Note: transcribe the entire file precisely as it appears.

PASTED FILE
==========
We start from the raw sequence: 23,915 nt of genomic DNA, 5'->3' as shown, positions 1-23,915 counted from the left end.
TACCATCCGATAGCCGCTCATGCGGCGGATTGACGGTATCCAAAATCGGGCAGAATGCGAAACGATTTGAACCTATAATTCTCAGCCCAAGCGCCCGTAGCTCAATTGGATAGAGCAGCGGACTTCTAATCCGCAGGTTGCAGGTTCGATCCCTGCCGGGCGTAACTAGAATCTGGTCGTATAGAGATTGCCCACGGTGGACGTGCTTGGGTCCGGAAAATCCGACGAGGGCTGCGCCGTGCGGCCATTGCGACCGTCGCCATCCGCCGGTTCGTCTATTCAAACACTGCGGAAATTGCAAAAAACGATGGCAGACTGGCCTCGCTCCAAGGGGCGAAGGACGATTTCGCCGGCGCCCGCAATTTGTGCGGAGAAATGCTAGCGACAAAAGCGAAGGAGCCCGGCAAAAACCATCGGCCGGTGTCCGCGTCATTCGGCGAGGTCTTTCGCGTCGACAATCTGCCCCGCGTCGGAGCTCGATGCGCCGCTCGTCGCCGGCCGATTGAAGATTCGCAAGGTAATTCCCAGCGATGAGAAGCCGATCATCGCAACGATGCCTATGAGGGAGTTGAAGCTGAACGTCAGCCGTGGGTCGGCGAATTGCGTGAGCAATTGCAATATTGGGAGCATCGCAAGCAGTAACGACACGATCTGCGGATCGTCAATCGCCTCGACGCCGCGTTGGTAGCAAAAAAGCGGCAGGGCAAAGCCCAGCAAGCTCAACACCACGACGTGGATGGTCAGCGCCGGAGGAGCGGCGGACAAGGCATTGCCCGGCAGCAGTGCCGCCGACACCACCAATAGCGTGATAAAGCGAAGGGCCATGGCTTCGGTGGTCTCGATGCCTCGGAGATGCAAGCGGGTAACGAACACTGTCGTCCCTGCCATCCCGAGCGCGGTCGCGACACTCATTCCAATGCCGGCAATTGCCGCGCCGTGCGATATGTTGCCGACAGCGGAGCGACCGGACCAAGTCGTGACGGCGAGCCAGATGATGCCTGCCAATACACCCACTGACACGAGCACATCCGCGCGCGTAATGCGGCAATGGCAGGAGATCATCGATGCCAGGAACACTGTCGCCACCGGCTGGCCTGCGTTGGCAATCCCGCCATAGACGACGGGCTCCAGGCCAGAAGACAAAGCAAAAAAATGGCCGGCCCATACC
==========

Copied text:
We start from the raw sequence: 23,915 nt of genomic DNA, 5'->3' as shown, positions 1-23,915 counted from the left end.
TACCATCCGATAGCCGCTCATGCGGCGGATTGACGGTATCCAAAATCGGGCAGAATGCGAAACGATTTGAACCTATAATTCTCAGCCCAAGCGCCCGTAGCTCAATTGGATAGAGCAGCGGACTTCTAATCCGCAGGTTGCAGGTTCGATCCCTGCCGGGCGTAACTAGAATCTGGTCGTATAGAGATTGCCCACGGTGGACGTGCTTGGGTCCGGAAAATCCGACGAGGGCTGCGCCGTGCGGCCATTGCGACCGTCGCCATCCGCCGGTTCGTCTATTCAAACACTGCGGAAATTGCAAAAAACGATGGCAGACTGGCCTCGCTCCAAGGGGCGAAGGACGATTTCGCCGGCGCCCGCAATTTGTGCGGAGAAATGCTAGCGACAAAAGCGAAGGAGCCCGGCAAAAACCATCGGCCGGTGTCCGCGTCATTCGGCGAGGTCTTTCGCGTCGACAATCTGCCCCGCGTCGGAGCTCGATGCGCCGCTCGTCGCCGGCCGATTGAAGATTCGCAAGGTAATTCCCAGCGATGAGAAGCCGATCATCGCAACGATGCCTATGAGGGAGTTGAAGCTGAACGTCAGCCGTGGGTCGGCGAATTGCGTGAGCAATTGCAATATTGGGAGCATCGCAAGCAGTAACGACACGATCTGCGGATCGTCAATCGCCTCGACGCCGCGTTGGTAGCAAAAAAGCGGCAGGGCAAAGCCCAGCAAGCTCAACACCACGACGTGGATGGTCAGCGCCGGAGGAGCGGCGGACAAGGCATTGCCCGGCAGCAGTGCCGCCGACACCACCAATAGCGTGATAAAGCGAAGGGCCATGGCTTCGGTGGTCTCGATGCCTCGGAGATGCAAGCGGGTAACGAACACTGTCGTCCCTGCCATCCCGAGCGCGGTCGCGACACTCATTCCAATGCCGGCAATTGCCGCGCCGTGCGATATGTTGCCGACAGCGGAGCGACCGGACCAAGTCGTGACGGCGAGCCAGATGATGCCTGCCAATACACCCACTGACACGAGCACATCCGCGCGCGTAATGCGGCAATGGCAGGAGATCATCGATGCCAGGAACACTGTCGCCACCGGCTGGCCTGCGTTGGCAATCCCGCCATAGACGACGGGCTCCAGGCCAGAAGACAAAGCAAAAAAATGGCCGGCCCATACC